When a child is hospitalized, most communication between the family and the health care team takes place during rounds. More and more pediatric teams conduct family-centered rounds, which has been associated with improved family engagement and satisfaction. The tenets of family-centered rounds include:
- Ensure the nurse is present.
- Check family preference for rounds: Do they want to participate? Is this a good time?
- Ask if the family knows everyone on the team.
- Discuss with the family the patient assessment and plan for the day.
- Review and update goals for discharge.
- Ask the family and the team for questions.
- Read back orders.
Ideally, family-centered rounds are effective, regardless of the family’s background. But is this true? What could one learn by being a fly on the wall during family-centered rounds? This week, Pediatrics is early releasing an interesting article and an accompanying Video Abstract, entitled “Racial and Ethnic Differences in Communication Quality During Family-Centered Rounds,” by Dr. Victoria Parente and colleagues at Duke University (10.1542/peds.2021-055227).
The authors audio-recorded and coded the first family-centered rounds for children who had been hospitalized to the hospital’s general pediatrics service, and then surveyed the parents. They chose the first rounds because it was likely to be more standardized in format, include more decision-making, and parents were likely to have more questions than on subsequent days.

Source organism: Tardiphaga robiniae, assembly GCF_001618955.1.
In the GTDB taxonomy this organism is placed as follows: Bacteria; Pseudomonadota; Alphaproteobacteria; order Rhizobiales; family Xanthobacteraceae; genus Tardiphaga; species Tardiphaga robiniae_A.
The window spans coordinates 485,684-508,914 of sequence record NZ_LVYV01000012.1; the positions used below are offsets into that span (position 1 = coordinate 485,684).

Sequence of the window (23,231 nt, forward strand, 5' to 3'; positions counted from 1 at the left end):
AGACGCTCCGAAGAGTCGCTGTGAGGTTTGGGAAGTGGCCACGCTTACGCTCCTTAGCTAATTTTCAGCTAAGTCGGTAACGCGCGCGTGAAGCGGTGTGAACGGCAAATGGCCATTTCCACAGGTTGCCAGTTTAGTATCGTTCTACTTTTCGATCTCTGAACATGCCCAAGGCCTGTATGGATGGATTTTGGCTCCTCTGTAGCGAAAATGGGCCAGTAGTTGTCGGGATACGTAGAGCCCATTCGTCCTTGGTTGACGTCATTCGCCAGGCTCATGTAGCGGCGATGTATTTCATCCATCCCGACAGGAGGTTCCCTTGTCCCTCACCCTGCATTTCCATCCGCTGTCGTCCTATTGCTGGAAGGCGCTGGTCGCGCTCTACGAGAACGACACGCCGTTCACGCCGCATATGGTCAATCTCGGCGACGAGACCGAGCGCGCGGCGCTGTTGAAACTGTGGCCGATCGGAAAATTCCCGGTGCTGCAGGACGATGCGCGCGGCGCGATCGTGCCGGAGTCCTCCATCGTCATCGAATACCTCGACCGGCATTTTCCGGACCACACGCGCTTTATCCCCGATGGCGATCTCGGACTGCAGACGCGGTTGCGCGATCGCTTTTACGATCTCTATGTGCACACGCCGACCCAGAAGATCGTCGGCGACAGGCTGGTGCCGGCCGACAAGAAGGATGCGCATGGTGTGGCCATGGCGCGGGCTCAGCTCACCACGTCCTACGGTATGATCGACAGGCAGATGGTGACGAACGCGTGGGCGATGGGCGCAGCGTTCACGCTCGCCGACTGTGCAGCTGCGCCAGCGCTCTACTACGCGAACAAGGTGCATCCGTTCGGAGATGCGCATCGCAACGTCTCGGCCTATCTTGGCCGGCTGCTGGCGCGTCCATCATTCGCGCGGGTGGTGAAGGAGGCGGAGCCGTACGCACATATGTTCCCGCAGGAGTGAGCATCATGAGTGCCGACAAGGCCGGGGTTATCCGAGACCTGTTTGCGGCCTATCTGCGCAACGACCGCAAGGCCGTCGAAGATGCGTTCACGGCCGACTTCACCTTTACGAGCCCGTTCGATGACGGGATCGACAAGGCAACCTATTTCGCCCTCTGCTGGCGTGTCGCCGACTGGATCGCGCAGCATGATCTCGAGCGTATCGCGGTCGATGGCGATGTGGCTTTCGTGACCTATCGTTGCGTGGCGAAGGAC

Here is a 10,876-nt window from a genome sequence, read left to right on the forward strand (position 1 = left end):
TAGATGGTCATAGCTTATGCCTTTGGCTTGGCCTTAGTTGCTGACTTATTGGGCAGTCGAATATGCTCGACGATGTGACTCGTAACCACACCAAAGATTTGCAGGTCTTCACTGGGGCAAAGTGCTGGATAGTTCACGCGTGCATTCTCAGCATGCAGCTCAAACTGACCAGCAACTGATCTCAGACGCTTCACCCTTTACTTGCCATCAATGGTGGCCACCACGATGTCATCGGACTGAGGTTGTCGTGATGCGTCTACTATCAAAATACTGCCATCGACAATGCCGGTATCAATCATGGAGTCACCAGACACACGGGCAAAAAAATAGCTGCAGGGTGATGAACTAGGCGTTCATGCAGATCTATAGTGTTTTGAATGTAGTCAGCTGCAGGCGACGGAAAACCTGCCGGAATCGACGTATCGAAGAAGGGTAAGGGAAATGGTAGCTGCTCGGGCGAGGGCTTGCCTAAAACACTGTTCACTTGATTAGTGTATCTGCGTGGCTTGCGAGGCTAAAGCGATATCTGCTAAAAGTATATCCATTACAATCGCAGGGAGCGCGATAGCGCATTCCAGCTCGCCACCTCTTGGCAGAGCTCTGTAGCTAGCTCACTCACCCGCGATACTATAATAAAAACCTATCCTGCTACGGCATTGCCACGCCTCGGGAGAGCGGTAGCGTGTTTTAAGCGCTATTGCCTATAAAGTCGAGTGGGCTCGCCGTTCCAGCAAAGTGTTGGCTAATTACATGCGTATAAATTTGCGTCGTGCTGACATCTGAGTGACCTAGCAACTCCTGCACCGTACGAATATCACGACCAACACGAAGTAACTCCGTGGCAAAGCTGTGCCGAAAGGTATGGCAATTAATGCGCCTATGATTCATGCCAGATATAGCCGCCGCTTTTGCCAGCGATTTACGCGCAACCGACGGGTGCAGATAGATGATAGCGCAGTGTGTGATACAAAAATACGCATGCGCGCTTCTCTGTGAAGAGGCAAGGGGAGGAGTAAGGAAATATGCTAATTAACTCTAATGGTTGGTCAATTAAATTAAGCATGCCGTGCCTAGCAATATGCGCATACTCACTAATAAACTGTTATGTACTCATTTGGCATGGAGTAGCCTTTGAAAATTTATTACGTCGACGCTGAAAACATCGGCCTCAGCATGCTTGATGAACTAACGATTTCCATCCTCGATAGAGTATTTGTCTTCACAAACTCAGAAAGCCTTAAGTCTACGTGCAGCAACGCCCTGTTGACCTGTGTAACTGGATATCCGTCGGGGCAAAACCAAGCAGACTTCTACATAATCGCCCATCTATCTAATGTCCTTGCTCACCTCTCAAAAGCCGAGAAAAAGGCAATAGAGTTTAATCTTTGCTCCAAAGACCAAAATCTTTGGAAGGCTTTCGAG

How did the teams do? With regards to asking questions and making empathic statements, the teams performed similarly for all families when the length of the encounter was accounted for, but English- and Spanish-speaking Latinx families were less likely to demonstrate participatory behaviors (e.g., ask questions), and the team was less likely to ask open-ended questions of Spanish-speaking Latinx families. Teams were also rated lower for respect and partnership when the families were Black or Spanish-speaking Latinx.
Why would this be? In an invited commentary, Drs. Jennifer Gutierrez-Wu, Jennifer Fuchs, and Kori Flower from the University of North Carolina-Chapel Hill note that there are many potential reasons for this (10.1542/peds.2022-058962). These families may feel less empowered, or they may not fully understand what is being said and may be embarrassed to ask. In some cultures, families may also feel less comfortable with questioning the doctor’s authority.
I encourage you to read the article so that you can begin to consider how to better engage families in family-centered rounds. When families truly understand what is going on with their child, they are better able to participate in shared decision-making and to better care for their child after discharge.